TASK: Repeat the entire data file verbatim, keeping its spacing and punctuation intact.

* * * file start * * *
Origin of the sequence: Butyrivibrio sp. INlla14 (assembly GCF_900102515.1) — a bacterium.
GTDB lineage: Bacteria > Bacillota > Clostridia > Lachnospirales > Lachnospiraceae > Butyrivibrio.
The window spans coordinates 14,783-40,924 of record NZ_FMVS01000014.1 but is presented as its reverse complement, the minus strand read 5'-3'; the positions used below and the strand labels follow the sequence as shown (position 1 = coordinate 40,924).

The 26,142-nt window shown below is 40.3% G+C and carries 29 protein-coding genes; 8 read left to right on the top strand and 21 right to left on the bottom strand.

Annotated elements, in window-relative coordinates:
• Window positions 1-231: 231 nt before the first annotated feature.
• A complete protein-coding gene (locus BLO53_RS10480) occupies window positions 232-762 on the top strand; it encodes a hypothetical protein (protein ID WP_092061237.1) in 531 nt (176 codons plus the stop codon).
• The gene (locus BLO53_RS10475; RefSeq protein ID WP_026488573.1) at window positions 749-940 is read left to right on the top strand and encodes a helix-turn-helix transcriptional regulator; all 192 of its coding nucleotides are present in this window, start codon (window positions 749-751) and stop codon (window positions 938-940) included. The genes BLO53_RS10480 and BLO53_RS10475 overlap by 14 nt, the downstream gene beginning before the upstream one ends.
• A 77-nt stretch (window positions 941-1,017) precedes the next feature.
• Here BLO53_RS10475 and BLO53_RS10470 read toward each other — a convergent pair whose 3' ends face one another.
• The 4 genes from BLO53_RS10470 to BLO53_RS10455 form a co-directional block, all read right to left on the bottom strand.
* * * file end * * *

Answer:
Origin of the sequence: Butyrivibrio sp. INlla14 (assembly GCF_900102515.1) — a bacterium.
GTDB lineage: Bacteria > Bacillota > Clostridia > Lachnospirales > Lachnospiraceae > Butyrivibrio.
The window spans coordinates 14,783-40,924 of record NZ_FMVS01000014.1 but is presented as its reverse complement, the minus strand read 5'-3'; the positions used below and the strand labels follow the sequence as shown (position 1 = coordinate 40,924).

The 26,142-nt window shown below is 40.3% G+C and carries 29 protein-coding genes; 8 read left to right on the top strand and 21 right to left on the bottom strand.

Annotated elements, in window-relative coordinates:
• Window positions 1-231: 231 nt before the first annotated feature.
• A complete protein-coding gene (locus BLO53_RS10480) occupies window positions 232-762 on the top strand; it encodes a hypothetical protein (protein ID WP_092061237.1) in 531 nt (176 codons plus the stop codon).
• The gene (locus BLO53_RS10475; RefSeq protein ID WP_026488573.1) at window positions 749-940 is read left to right on the top strand and encodes a helix-turn-helix transcriptional regulator; all 192 of its coding nucleotides are present in this window, start codon (window positions 749-751) and stop codon (window positions 938-940) included. The genes BLO53_RS10480 and BLO53_RS10475 overlap by 14 nt, the downstream gene beginning before the upstream one ends.
• A 77-nt stretch (window positions 941-1,017) precedes the next feature.
• Here BLO53_RS10475 and BLO53_RS10470 read toward each other — a convergent pair whose 3' ends face one another.
• The 4 genes from BLO53_RS10470 to BLO53_RS10455 form a co-directional block, all read right to left on the bottom strand.